Internet bookstore Amazon.com has responded to the threat of competition from high street retailers' online services with a flurry of branding and promotional deals, and tie-ups with leading search engine and network service providers. But does the cyberspace-only retail outlet have a future?
Amazon.com is probably the single best example of retail e-commerce in action. It claims its catalogue of 2.5 million titles makes it "earth's biggest bookstore", a claim challenged in a lawsuit filed in May by terrestrial US book chain Barnes & Noble. Earlier this year, the firm pulled off a successful initial public offering. And while subject to some fluctuation, its share price has remained remarkably stable as a growing number of Wall Street analysts place a "buy" recommendation on the stock.
But in recent months, Amazon.com has come under pressure from conventional US book retailers, notably Barnes & Noble and Borders. One of Amazon.com's assets is its lack of a physical commercial infrastructure to maintain, which has allowed it to reduce its operating costs and offer customer discount. But such a threat to core business could not be ignored by the major land-based chains. Barnes & Noble launched its own online site in direct competition to Amazon.com. Borders is planning a similar operation.
But can Amazon survive being primarily a Web-only experience? Josek Mandelbaum, director of electronic marketing at American Greetings Card company, predicts: "Barnes & Noble is going to be bigger. It has 100 years of brand behind it. There's a trust factor that comes into play. If you put 10 customers in front of a computer and offer them a choice of Amazon.com or Barnes & Noble, nine will go to Barnes & Noble."
Predictably Mark Brier, VP of marketing at Amazon.com, is bullish about his company's prospects, although he acknowledges that the key marketing obstacle for the company is its lack of brand name recognition outside a specific audience. "Our target audience is book buyers with Internet access and credit cards," he explains.
He is equally clear about the message that Amazon.com needs to communicate to that audience to retain an advantage. "We can solve their problems," he claims. "We can help them find the books they want at a good price. We offer one-stop shopping at the world's biggest bookstore."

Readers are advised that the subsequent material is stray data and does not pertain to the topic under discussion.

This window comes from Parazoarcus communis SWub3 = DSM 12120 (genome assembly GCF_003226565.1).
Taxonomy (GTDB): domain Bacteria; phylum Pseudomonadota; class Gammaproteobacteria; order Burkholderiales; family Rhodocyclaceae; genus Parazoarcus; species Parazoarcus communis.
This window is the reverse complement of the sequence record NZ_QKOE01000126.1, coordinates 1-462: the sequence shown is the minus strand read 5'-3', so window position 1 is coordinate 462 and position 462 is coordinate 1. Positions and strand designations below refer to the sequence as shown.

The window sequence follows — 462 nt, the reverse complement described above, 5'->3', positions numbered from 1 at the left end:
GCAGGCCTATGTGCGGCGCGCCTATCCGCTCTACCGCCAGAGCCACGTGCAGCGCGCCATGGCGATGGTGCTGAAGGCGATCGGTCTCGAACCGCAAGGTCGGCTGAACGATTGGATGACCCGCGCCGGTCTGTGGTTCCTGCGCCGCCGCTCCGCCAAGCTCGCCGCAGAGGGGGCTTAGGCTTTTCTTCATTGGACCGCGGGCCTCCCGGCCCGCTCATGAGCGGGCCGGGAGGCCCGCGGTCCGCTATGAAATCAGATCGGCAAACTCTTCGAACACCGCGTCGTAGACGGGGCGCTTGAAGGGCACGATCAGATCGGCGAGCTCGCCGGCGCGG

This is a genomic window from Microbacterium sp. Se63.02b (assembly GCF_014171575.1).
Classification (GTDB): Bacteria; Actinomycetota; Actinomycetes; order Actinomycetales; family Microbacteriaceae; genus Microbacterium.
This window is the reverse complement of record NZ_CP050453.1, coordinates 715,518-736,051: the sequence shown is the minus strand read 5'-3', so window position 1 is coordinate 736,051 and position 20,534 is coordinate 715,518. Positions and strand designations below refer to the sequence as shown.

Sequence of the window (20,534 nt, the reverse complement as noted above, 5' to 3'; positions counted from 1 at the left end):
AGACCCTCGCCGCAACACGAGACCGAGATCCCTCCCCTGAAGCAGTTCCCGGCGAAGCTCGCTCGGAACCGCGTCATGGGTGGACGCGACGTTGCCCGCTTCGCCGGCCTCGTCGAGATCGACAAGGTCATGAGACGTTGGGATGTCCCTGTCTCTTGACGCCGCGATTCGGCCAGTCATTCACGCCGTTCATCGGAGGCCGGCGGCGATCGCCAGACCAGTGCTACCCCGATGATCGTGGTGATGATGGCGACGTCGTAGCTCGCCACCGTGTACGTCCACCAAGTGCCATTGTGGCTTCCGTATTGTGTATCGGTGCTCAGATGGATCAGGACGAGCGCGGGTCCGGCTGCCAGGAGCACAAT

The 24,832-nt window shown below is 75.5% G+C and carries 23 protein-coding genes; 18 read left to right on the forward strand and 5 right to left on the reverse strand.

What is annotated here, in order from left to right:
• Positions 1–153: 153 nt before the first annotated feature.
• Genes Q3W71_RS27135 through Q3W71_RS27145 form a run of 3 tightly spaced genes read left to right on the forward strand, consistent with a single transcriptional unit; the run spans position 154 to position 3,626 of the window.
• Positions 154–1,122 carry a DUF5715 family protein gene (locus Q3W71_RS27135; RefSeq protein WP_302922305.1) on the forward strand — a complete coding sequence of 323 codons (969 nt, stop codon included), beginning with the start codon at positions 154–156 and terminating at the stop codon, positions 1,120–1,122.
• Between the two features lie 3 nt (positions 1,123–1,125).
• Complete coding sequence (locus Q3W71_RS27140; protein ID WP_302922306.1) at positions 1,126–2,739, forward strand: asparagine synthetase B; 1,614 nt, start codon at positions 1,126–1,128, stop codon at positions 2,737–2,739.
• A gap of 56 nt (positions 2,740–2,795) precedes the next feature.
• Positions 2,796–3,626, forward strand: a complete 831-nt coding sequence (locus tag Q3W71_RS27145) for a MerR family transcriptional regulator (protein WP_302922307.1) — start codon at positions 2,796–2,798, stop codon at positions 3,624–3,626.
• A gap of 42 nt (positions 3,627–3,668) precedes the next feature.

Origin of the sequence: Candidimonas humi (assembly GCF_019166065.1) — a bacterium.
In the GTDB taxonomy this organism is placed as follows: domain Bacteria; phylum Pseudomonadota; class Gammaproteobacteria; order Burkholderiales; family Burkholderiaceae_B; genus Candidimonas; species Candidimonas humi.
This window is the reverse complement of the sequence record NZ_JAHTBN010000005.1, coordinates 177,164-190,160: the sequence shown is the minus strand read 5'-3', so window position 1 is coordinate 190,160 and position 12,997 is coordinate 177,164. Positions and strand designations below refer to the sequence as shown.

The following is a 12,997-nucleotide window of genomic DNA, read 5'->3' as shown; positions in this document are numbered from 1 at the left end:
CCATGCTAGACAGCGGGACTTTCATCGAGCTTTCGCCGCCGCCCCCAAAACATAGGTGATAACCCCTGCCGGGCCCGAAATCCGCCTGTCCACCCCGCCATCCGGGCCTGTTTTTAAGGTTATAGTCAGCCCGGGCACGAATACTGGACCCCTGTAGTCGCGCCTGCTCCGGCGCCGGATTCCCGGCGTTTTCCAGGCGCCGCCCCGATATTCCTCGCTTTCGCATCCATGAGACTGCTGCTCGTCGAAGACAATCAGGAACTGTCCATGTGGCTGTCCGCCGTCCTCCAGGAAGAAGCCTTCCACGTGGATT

Other more concrete methods of increasing brand awareness are also under way. Recently Amazon.com pulled off a series of strategic deals with America Online (AOL), Excite and Yahoo, which should result in increased customer awareness of its name. The most significant was a three-year agreement with AOL to provide Amazon.com with a permanent "above the fold" front screen button on the AOL home page, which will take users to the Amazon.com home page. Barnes & Noble uses AOL as a host for its Web site, so winning such a prominent slot is a coup for Amazon.com.
The two companies also plan to introduce a new navigational tool to allow Netfind users to link directly to the search facilities of Amazon.com to provide access to the entire catalogue. Finally, Amazon.com will also have exclusive promotional rights, including banner ads on some Netfind review category pages and keyword categories.
Such coverage doesn't come cheap. Amazon.com will pay out at least $19 million over the duration of the three-year contract. In addition, AOL will take a cut if Amazon.com's sales go above a certain, unreleased threshold.
In a separate three-year deal, Amazon.com will make a "multimillion dollar" advertising investment with search engine company Excite in return for which it will become the network's exclusive bookseller, integrated through Excite's channels. From Q4 of this year, Excite channel pages will carry links to take users directly to Amazon.com search result pages. Finally, Q3 this year will see the first fruits of a tie-up with Internet media company Yahoo, which will offer links to Amazon.com books from Yahoo search results and book category pages.
Amazon.com appears to be trying to start a price war, announcing last month that it would slash the prices of its books. There's little doubt that in the US online book sales are reshaping the publishing industry and there are early signs that the same trends are cropping up in the UK.
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